Friday, October 19, 2007

Alex Malliaris - Chapters 2 & 3

Chapter 2 is a discussion of the four approaches that have been taken towards organizational communication. When communication is viewed as the transfer of information there is a sender and a receiver involved. Each individual has a clearly defined role in the interaction and the sender is goal-oriented in that there is a specific objective in mind when the message is conveyed. Communication has been effective if the recipient of the message understands what has been said. When communication is viewed as a transactional process, both the sender and receiver are actively involved and interchanging roles throughout the course of the transmission. Even in silence, communication is active because nonverbal and verbal information has equal importance. It is up to the sender, in this scenario, to adapt his message in such a way as to make it meaningful to the recipient. When communication is viewed as strategic control, ambiguity is advantageous. Everyone can take a message to mean something quite different depending upon his or her particular point of view. By sending one vague message, multiple receivers can be struck in a variety of ways based on their personal involvement. This textbook favors the understanding of communication as a balance between creativity and constraint. Society and corporations alike place certain restrictions on individuals and employees. These rules or confines can be viewed as inspiration rather than confinement.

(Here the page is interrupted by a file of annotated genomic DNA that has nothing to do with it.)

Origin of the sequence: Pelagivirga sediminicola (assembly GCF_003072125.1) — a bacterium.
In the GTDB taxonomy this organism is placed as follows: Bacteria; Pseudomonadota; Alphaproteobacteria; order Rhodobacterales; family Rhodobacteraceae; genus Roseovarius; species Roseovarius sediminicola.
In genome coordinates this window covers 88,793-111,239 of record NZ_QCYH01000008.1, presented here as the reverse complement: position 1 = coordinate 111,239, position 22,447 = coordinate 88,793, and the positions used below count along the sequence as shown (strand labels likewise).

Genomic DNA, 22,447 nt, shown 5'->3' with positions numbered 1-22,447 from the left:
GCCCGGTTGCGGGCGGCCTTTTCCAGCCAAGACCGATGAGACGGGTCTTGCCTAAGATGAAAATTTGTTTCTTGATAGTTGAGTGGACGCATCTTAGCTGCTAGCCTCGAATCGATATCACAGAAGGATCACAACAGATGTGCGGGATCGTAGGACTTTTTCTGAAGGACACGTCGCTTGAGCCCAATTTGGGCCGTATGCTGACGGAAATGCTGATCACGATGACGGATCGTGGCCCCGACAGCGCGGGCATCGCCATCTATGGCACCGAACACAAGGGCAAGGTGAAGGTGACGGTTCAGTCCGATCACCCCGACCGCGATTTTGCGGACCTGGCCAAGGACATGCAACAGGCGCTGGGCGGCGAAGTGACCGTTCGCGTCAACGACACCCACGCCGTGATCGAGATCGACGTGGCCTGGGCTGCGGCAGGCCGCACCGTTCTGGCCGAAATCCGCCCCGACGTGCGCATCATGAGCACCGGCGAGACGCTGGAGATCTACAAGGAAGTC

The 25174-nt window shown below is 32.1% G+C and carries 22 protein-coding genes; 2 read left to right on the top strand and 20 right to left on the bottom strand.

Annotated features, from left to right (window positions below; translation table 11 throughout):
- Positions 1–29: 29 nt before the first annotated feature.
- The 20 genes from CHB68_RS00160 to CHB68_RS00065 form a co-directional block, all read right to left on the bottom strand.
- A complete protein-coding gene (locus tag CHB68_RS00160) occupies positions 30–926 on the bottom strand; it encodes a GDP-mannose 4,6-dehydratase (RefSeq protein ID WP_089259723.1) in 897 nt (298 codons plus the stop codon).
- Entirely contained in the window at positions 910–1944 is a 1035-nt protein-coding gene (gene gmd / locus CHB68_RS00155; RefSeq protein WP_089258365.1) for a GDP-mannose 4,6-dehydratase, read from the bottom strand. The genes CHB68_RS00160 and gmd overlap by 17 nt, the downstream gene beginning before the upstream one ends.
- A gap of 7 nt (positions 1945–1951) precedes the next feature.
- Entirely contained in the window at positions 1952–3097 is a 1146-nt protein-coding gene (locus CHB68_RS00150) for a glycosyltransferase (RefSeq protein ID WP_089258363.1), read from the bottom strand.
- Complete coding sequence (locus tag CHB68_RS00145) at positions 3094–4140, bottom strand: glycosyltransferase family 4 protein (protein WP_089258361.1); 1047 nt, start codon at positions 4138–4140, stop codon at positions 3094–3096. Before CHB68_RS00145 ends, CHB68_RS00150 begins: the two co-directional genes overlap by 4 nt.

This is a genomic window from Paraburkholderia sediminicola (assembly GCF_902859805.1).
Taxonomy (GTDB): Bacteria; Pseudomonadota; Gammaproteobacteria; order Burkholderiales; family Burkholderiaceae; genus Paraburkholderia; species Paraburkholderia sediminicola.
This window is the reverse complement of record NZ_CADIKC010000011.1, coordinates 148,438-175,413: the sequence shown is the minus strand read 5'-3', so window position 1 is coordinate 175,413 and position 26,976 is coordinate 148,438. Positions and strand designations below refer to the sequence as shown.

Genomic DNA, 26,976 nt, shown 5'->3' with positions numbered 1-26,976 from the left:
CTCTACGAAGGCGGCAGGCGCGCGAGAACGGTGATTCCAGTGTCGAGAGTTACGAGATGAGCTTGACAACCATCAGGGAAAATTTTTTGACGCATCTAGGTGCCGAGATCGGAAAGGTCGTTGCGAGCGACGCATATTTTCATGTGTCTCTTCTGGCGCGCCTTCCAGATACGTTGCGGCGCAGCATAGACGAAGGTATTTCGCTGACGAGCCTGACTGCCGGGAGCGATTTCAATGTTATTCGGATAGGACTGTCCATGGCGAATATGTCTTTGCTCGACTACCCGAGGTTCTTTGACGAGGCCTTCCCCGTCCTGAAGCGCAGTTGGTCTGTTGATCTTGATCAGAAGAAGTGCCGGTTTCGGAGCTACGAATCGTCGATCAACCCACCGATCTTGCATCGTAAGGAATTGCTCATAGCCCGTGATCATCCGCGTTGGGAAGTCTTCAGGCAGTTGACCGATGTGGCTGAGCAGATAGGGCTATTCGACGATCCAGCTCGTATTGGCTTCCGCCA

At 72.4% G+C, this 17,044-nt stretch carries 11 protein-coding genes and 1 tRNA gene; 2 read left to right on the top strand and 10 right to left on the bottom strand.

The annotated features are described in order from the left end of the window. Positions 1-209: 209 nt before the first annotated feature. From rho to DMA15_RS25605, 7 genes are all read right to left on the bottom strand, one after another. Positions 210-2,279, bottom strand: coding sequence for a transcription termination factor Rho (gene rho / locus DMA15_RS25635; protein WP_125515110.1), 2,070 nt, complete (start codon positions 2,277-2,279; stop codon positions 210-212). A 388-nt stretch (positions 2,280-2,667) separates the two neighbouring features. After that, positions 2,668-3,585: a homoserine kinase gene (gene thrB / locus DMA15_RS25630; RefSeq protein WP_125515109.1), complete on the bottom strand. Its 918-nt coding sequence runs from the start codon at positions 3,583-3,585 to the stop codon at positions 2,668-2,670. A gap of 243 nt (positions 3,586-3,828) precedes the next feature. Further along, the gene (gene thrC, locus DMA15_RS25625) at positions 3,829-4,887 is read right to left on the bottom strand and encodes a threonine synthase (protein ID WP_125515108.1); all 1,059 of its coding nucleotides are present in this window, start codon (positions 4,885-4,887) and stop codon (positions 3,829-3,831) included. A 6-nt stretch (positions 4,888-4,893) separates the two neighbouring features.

Chapter 3 overviews the history narratives of organizational communication. During the time of the Industrial Revolution, the classical management approach was favored. Science was progressing faster than ever before and the same approach that was taken towards business was applied to employees. A clear distinction was made between those in authority and those under authority. All the power belonged to managers in those days and the employees were required to mindlessly take orders without causing any disturbance in the system. In time, people became disenchanted with this communication style and a new approach came into view. The human relations approach was ushered in by labor union that refused to stand for the abuse and undervaluing of workers. Tensions rose between managers and employees over poor working conditions and the voice of the commom man was finally being heard. This approach took into consideration the natural drive in each person to be involved in meaningful work. Once people were satisfied and happy in their occupation, the natural result would be an increase in productivity. The Hawthorne Studies were particularly interesting to me. In this experiment, two groups of workers were observed while they labored under various lighting conditions. In the end, what was revealed was that the level of illumination in the rooms where the people were working had little impact on the quality of work, but that those under more careful managerial observation were more diligent. This is obvious in classrooms, for example, when group work is assigned. People often goof off as long as possible, but when the professor comes around, everyone appears busy and productive. The human resources approach is most like the human relations approach. People need to have their needs met, particularly their need for self-actualization. In some industries this may be impossible, but in others it is certainly acheivable. Relationships within companies should be supportive and encouraging and these bonds will inspire people's best work. Perhaps in the future, other approaches to communication will be implemented as would best fit the times. Our values as individuals and as a society will determine the future of organizational communication.

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